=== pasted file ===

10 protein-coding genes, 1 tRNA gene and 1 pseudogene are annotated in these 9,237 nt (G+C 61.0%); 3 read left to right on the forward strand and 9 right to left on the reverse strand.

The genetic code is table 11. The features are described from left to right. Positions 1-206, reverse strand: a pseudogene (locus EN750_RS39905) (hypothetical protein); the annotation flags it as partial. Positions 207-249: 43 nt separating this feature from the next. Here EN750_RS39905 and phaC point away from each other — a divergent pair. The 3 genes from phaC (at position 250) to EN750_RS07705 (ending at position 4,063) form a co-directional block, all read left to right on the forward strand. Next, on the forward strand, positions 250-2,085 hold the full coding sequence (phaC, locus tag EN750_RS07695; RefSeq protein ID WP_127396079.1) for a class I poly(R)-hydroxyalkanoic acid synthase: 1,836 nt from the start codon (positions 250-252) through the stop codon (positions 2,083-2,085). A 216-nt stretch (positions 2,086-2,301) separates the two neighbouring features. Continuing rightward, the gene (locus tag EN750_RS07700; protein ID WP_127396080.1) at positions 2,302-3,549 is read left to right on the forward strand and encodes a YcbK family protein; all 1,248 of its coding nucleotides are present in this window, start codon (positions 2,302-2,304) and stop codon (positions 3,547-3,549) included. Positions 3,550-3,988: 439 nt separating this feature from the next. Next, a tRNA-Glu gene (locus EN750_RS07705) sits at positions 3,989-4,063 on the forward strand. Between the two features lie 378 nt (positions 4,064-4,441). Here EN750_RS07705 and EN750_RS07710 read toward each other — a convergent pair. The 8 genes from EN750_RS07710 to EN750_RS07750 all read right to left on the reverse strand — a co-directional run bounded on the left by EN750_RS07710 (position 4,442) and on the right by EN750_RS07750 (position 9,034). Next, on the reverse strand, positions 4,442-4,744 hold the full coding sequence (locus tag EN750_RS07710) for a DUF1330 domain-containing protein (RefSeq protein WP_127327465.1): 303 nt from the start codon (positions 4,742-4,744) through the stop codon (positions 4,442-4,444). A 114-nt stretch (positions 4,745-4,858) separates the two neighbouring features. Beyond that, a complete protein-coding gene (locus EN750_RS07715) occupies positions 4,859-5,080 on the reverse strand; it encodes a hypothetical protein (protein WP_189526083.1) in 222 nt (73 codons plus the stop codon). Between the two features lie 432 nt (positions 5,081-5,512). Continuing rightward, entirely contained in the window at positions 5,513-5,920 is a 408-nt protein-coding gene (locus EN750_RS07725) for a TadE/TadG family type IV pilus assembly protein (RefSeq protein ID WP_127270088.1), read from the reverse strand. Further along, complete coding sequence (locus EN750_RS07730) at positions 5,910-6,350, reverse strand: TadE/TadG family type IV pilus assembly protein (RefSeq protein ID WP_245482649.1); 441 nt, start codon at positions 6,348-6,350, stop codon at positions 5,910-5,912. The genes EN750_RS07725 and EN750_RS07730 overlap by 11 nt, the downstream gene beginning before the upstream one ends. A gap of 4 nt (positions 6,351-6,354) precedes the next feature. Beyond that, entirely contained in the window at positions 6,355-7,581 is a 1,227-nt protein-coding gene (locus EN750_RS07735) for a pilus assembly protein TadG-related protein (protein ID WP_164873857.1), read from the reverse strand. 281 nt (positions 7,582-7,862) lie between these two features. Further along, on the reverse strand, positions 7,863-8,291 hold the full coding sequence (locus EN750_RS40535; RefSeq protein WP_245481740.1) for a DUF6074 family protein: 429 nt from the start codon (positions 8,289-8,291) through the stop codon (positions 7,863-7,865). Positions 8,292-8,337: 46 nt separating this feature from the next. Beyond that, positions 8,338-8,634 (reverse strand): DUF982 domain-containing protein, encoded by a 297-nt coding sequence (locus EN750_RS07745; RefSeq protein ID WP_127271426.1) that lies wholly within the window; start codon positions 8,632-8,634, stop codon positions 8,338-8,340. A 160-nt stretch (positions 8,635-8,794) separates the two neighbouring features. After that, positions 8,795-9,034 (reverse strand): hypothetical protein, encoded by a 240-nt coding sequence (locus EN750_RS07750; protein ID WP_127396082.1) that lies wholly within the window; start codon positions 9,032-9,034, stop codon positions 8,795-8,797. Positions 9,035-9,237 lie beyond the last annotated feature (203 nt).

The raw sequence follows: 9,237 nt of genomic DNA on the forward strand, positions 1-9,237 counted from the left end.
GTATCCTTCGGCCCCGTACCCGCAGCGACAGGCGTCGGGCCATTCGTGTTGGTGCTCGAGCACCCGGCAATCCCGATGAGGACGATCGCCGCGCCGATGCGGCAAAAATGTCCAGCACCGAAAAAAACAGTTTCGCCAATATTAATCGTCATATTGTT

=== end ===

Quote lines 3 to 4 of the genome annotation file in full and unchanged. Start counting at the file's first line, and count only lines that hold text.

The raw sequence follows: 9,237 nt of genomic DNA on the forward strand, positions 1-9,237 counted from the left end.
GTATCCTTCGGCCCCGTACCCGCAGCGACAGGCGTCGGGCCATTCGTGTTGGTGCTCGAGCACCCGGCAATCCCGATGAGGACGATCGCCGCGCCGATGCGGCAAAAATGTCCAGCACCGAAAAAAACAGTTTCGCCAATATTAATCGTCATATTGTT